I must confess something. For about a month I have thought McCain should pick Palin as his running mate. I have thought so since I first saw her picture. She was an attractive young woman. Sexy. Without knowing a thing about her, I thought McCain would have the best chance of winning with Palin at his side.
When McCain stunned me and the world by doing what I thought he should do, I got serious and looked at what the woman actually stands for. The more I learn about her, the less I like her. But why did I want her on the ticket in the first place? Because she is different.
She is not your average boring politician. You see, in the welfare state, a politician learns to operate in a way calculated to anger as few people as possible. This is what all those politicians with that vaunted "experience" do. They become gray middle-of-the-roaders. It is how one gains experience in a welfare state.
Imagine a politician who believed what I believe -- imagine a bona fide radical for capitalism. Someone who wanted to roll back state intervention in the economy past the antitrust laws. Someone who wanted to dismantle the welfare state, including social security. We're talking about an individual rights absolutist.
How long would that politician survive in today's America? Could he win any elections? Could he get any experience? Or would he, thinking politics is the art of the possible, begin trimming his positions and compromising? Before you know it he would end up kind of like Newt Gingrich or Phil Gramm. He might be on the right side of the spectrum, but he would no longer be sneered at as an "extremist" by the likes of Hugh Hewitt.
People are sick of politics as usual. Obama is right that people want change. That is the lesson of this election now. Three of the candidates are different: McCain is a maverick who sticks his thumb in his party's eye; Obama is black; Palin is a woman. Biden is politics as usual, whom it seems that Obama had to go with to allay fears that Obama was too unusual.
The problem is that in looking for the new, people are not looking for new ideas, but new identities. What happens when these new people give us politics as usual?
We need politicians who will be ideological outsiders. People who will risk having Republican propagandists like Hewitt denounce them as extremists.
I keep thinking of this passage from my idol, Ludwig von Mises:
If any of the socialist chiefs had tried to earn his living by selling hot dogs, he would have learned something about the sovereignty of the customers. But they were professional revolutionaries and their only job was to kindle civil war. Lenin's ideal was to build a nation's production effort according to the model of the post office, an outfit that does not depend on the consumers, because its deficits are covered by compulsory collection of taxes. "The whole of society," he said, was to "become one office and one factory."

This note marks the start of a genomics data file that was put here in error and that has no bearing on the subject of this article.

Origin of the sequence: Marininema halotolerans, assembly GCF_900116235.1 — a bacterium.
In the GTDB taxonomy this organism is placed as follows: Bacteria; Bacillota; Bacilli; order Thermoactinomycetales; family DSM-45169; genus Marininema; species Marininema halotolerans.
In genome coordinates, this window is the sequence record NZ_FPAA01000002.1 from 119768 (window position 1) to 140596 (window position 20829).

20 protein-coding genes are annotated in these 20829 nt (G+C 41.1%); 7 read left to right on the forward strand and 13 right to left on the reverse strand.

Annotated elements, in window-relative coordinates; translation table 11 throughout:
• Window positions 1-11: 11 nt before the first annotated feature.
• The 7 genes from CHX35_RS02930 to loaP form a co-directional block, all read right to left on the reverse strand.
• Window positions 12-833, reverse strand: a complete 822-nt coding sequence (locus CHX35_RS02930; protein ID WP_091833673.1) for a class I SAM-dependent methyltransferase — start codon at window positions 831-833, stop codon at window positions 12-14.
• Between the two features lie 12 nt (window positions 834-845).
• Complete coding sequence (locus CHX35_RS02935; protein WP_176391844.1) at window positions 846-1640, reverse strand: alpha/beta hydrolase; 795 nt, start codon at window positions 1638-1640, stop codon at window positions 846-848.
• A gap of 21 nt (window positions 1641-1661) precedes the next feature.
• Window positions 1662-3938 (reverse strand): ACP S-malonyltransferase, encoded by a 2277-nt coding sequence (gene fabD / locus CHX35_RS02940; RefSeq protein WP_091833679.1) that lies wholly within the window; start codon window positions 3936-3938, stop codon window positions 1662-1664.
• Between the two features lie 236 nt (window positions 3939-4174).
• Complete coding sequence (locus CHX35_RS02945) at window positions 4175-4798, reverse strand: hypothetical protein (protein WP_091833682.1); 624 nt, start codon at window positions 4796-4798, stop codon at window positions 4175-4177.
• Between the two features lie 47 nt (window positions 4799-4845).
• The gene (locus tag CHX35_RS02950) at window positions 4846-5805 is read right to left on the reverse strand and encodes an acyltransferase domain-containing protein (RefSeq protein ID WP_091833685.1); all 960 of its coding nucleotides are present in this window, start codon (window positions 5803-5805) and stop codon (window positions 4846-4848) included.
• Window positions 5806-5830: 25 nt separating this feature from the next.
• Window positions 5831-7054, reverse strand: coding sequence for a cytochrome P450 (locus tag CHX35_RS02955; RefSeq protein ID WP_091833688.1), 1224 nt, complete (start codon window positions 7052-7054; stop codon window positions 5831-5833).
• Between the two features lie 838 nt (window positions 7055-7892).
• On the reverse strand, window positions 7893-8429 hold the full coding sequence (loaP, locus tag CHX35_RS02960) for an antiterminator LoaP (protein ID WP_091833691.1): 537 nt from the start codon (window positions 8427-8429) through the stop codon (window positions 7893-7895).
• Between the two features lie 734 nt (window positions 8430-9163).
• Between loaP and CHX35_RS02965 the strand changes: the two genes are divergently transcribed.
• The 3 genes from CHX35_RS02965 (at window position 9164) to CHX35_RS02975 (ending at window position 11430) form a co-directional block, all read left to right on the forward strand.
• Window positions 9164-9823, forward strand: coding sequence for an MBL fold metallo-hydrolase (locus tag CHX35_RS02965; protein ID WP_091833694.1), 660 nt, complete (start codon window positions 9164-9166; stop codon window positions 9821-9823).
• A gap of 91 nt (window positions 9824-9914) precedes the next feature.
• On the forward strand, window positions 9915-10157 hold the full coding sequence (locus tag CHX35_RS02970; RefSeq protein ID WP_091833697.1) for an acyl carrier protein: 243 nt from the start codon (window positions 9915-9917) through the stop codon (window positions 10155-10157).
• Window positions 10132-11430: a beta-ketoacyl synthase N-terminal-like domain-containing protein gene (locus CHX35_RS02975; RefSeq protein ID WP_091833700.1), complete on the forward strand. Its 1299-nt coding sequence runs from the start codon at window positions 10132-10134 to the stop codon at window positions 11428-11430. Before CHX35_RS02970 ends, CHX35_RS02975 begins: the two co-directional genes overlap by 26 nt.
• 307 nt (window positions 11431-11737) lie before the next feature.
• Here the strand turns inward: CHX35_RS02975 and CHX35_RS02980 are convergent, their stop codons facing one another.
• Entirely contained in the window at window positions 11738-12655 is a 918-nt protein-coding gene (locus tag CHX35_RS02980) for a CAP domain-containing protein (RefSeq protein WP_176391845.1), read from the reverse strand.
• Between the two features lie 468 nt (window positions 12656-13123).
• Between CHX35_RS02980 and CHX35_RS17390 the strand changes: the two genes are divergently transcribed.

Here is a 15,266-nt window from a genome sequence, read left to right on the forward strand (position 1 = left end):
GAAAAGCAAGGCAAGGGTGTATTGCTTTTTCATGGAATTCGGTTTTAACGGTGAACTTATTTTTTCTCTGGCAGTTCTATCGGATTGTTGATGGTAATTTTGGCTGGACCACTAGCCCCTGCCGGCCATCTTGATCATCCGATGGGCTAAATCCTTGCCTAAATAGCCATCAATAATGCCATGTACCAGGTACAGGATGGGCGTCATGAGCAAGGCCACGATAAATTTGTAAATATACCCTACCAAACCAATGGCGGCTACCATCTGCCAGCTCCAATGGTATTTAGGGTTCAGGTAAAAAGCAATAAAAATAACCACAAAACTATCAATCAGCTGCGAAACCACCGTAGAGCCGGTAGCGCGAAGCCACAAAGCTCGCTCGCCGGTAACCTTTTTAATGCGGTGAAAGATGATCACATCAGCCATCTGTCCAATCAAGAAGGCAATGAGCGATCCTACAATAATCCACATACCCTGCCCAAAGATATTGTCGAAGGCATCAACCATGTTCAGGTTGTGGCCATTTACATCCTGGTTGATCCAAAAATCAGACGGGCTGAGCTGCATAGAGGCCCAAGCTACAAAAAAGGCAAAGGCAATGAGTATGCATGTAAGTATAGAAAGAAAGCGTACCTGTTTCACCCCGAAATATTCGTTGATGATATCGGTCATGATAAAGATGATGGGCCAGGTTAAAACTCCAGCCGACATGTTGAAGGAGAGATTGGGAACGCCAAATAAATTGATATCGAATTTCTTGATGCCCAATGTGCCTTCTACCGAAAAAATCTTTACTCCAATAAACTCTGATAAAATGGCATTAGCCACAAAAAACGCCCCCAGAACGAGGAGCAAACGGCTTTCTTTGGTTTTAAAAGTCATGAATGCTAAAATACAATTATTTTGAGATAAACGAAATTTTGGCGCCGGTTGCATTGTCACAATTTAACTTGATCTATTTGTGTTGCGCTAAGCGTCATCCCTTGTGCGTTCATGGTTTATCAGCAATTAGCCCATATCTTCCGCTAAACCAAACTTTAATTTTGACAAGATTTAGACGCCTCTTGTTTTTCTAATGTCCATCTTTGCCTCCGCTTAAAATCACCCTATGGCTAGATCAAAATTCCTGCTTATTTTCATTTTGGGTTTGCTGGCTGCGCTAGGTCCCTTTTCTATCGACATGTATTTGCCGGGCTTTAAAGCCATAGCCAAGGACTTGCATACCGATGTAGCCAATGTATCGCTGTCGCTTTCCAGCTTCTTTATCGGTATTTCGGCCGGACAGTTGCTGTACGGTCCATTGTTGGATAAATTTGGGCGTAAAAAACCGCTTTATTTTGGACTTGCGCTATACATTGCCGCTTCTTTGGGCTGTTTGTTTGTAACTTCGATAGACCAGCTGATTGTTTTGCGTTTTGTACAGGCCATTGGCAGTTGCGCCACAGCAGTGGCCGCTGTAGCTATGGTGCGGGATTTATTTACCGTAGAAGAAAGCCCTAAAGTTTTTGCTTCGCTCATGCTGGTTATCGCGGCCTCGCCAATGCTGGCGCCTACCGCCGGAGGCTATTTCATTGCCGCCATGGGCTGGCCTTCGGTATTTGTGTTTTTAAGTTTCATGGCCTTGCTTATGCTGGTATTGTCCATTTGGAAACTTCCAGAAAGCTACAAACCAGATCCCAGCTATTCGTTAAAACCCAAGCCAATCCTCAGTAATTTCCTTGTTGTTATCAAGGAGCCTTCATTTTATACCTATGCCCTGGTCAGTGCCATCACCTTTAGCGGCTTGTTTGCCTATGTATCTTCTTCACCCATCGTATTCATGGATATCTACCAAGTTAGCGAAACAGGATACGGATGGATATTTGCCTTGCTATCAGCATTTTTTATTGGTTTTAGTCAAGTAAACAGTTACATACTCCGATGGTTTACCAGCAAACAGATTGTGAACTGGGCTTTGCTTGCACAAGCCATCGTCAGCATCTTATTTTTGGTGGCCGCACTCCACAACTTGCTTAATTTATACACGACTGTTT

If only Lenin had sold hot dogs. What a great thought.
McCain, Obama and Biden have never sold a single goddamn hot dog among the three of them. They are creatures of the state. They don't understand how entrepreneurs must work their rears off to please people -- to make people's lives better -- and earn a profit. They don't understand that the man who makes a profit is the one who truly serves people.
Worse, Obama and McCain think selling hot dogs is morally inferior. If you sell hot dogs, you are merely pursuing your ignoble self-interest. But if they take the money you make selling hot dogs and redistribute it to the poor, then they are moral.
Sarah Palin has sold a few hot dogs in her time. By that I mean that she has worked in the private sector. She did not start out intending work for the state. To me that makes her superior to the little men who preen about a lifetime of "service." The only thing they serve is their power-lust.
UPDATE: George Reisman compares Palin's "windfall profits" tax scheme to Obama's.
Obama and Palin are both obviously ignorant of economics. John McCain, who picked Palin to be his running mate, has admitted his own lack of knowledge of the subject. Knowing little or nothing of the subject himself, he could not be expected to realize that Palin knew nothing of the subject either. An examination of the record of Obama’s running mate, Senator Joseph Biden, would probably turn up a more extensive record of comparable ignorance of economics, given his greater number of years in public life as a leading spokesman for the Democratic Party.